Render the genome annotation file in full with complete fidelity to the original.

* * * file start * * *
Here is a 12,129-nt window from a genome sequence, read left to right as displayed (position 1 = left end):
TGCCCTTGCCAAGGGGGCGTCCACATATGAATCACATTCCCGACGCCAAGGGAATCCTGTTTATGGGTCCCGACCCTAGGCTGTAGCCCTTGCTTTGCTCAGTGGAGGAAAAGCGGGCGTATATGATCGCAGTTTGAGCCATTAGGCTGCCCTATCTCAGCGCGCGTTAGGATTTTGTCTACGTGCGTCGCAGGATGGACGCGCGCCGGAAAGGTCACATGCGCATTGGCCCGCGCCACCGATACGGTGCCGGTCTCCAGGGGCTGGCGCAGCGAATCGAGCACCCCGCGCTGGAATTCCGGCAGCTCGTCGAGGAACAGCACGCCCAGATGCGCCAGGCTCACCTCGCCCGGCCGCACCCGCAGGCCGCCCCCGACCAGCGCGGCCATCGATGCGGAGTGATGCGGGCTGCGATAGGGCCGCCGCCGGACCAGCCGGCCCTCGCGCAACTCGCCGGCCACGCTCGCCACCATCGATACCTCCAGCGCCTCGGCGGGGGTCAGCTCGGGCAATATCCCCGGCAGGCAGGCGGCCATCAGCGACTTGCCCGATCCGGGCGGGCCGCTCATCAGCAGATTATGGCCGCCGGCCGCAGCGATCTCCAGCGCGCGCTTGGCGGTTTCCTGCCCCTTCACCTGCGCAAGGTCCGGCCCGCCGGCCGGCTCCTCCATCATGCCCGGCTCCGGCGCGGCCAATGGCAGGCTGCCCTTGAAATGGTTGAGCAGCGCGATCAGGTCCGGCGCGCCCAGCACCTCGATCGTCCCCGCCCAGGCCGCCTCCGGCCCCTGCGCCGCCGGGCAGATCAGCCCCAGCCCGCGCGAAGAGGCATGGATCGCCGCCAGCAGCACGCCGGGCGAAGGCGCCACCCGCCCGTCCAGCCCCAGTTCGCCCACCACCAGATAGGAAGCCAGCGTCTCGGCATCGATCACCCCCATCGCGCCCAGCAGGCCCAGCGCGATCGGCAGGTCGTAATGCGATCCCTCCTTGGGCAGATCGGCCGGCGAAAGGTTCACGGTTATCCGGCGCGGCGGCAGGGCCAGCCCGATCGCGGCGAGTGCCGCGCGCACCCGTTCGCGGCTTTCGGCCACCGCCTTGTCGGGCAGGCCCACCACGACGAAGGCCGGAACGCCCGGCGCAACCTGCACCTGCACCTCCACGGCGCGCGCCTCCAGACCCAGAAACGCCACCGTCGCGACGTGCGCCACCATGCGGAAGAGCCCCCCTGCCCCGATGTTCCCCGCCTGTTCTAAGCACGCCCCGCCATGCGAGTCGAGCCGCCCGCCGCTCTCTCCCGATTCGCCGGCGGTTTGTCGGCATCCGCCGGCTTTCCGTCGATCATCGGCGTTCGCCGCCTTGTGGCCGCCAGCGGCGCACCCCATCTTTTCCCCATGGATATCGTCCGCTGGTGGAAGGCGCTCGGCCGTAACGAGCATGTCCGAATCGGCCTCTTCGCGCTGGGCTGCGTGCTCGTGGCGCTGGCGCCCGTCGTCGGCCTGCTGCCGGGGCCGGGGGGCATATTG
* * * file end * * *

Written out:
Here is a 12,129-nt window from a genome sequence, read left to right as displayed (position 1 = left end):
TGCCCTTGCCAAGGGGGCGTCCACATATGAATCACATTCCCGACGCCAAGGGAATCCTGTTTATGGGTCCCGACCCTAGGCTGTAGCCCTTGCTTTGCTCAGTGGAGGAAAAGCGGGCGTATATGATCGCAGTTTGAGCCATTAGGCTGCCCTATCTCAGCGCGCGTTAGGATTTTGTCTACGTGCGTCGCAGGATGGACGCGCGCCGGAAAGGTCACATGCGCATTGGCCCGCGCCACCGATACGGTGCCGGTCTCCAGGGGCTGGCGCAGCGAATCGAGCACCCCGCGCTGGAATTCCGGCAGCTCGTCGAGGAACAGCACGCCCAGATGCGCCAGGCTCACCTCGCCCGGCCGCACCCGCAGGCCGCCCCCGACCAGCGCGGCCATCGATGCGGAGTGATGCGGGCTGCGATAGGGCCGCCGCCGGACCAGCCGGCCCTCGCGCAACTCGCCGGCCACGCTCGCCACCATCGATACCTCCAGCGCCTCGGCGGGGGTCAGCTCGGGCAATATCCCCGGCAGGCAGGCGGCCATCAGCGACTTGCCCGATCCGGGCGGGCCGCTCATCAGCAGATTATGGCCGCCGGCCGCAGCGATCTCCAGCGCGCGCTTGGCGGTTTCCTGCCCCTTCACCTGCGCAAGGTCCGGCCCGCCGGCCGGCTCCTCCATCATGCCCGGCTCCGGCGCGGCCAATGGCAGGCTGCCCTTGAAATGGTTGAGCAGCGCGATCAGGTCCGGCGCGCCCAGCACCTCGATCGTCCCCGCCCAGGCCGCCTCCGGCCCCTGCGCCGCCGGGCAGATCAGCCCCAGCCCGCGCGAAGAGGCATGGATCGCCGCCAGCAGCACGCCGGGCGAAGGCGCCACCCGCCCGTCCAGCCCCAGTTCGCCCACCACCAGATAGGAAGCCAGCGTCTCGGCATCGATCACCCCCATCGCGCCCAGCAGGCCCAGCGCGATCGGCAGGTCGTAATGCGATCCCTCCTTGGGCAGATCGGCCGGCGAAAGGTTCACGGTTATCCGGCGCGGCGGCAGGGCCAGCCCGATCGCGGCGAGTGCCGCGCGCACCCGTTCGCGGCTTTCGGCCACCGCCTTGTCGGGCAGGCCCACCACGACGAAGGCCGGAACGCCCGGCGCAACCTGCACCTGCACCTCCACGGCGCGCGCCTCCAGACCCAGAAACGCCACCGTCGCGACGTGCGCCACCATGCGGAAGAGCCCCCCTGCCCCGATGTTCCCCGCCTGTTCTAAGCACGCCCCGCCATGCGAGTCGAGCCGCCCGCCGCTCTCTCCCGATTCGCCGGCGGTTTGTCGGCATCCGCCGGCTTTCCGTCGATCATCGGCGTTCGCCGCCTTGTGGCCGCCAGCGGCGCACCCCATCTTTTCCCCATGGATATCGTCCGCTGGTGGAAGGCGCTCGGCCGTAACGAGCATGTCCGAATCGGCCTCTTCGCGCTGGGCTGCGTGCTCGTGGCGCTGGCGCCCGTCGTCGGCCTGCTGCCGGGGCCGGGGGGCATATTG